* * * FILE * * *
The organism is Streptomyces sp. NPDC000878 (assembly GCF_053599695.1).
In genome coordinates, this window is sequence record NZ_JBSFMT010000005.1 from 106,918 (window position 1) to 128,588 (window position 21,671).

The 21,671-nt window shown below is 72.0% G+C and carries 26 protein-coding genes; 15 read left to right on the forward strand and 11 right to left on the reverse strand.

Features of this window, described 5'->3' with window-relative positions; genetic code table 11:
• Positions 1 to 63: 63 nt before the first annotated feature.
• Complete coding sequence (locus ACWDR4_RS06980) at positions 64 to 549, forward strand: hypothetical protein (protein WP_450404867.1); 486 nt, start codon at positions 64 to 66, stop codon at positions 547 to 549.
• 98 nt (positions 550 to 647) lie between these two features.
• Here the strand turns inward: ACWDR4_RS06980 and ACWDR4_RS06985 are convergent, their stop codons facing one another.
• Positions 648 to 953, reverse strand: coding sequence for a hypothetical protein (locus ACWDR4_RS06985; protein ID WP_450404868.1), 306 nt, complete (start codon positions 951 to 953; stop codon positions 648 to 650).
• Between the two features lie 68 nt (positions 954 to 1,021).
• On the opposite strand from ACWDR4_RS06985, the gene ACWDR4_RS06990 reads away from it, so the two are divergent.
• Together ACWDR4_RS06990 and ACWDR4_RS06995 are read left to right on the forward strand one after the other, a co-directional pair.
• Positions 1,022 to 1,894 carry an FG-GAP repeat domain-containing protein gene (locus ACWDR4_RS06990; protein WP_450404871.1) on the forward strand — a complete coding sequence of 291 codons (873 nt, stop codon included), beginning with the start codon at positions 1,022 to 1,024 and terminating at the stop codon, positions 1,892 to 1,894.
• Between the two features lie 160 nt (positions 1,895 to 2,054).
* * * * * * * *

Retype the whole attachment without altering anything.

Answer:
The organism is Streptomyces sp. NPDC000878 (assembly GCF_053599695.1).
In genome coordinates, this window is sequence record NZ_JBSFMT010000005.1 from 106,918 (window position 1) to 128,588 (window position 21,671).

The 21,671-nt window shown below is 72.0% G+C and carries 26 protein-coding genes; 15 read left to right on the forward strand and 11 right to left on the reverse strand.

Features of this window, described 5'->3' with window-relative positions; genetic code table 11:
• Positions 1 to 63: 63 nt before the first annotated feature.
• Complete coding sequence (locus ACWDR4_RS06980) at positions 64 to 549, forward strand: hypothetical protein (protein WP_450404867.1); 486 nt, start codon at positions 64 to 66, stop codon at positions 547 to 549.
• 98 nt (positions 550 to 647) lie between these two features.
• Here the strand turns inward: ACWDR4_RS06980 and ACWDR4_RS06985 are convergent, their stop codons facing one another.
• Positions 648 to 953, reverse strand: coding sequence for a hypothetical protein (locus ACWDR4_RS06985; protein ID WP_450404868.1), 306 nt, complete (start codon positions 951 to 953; stop codon positions 648 to 650).
• Between the two features lie 68 nt (positions 954 to 1,021).
• On the opposite strand from ACWDR4_RS06985, the gene ACWDR4_RS06990 reads away from it, so the two are divergent.
• Together ACWDR4_RS06990 and ACWDR4_RS06995 are read left to right on the forward strand one after the other, a co-directional pair.
• Positions 1,022 to 1,894 carry an FG-GAP repeat domain-containing protein gene (locus ACWDR4_RS06990; protein WP_450404871.1) on the forward strand — a complete coding sequence of 291 codons (873 nt, stop codon included), beginning with the start codon at positions 1,022 to 1,024 and terminating at the stop codon, positions 1,892 to 1,894.
• Between the two features lie 160 nt (positions 1,895 to 2,054).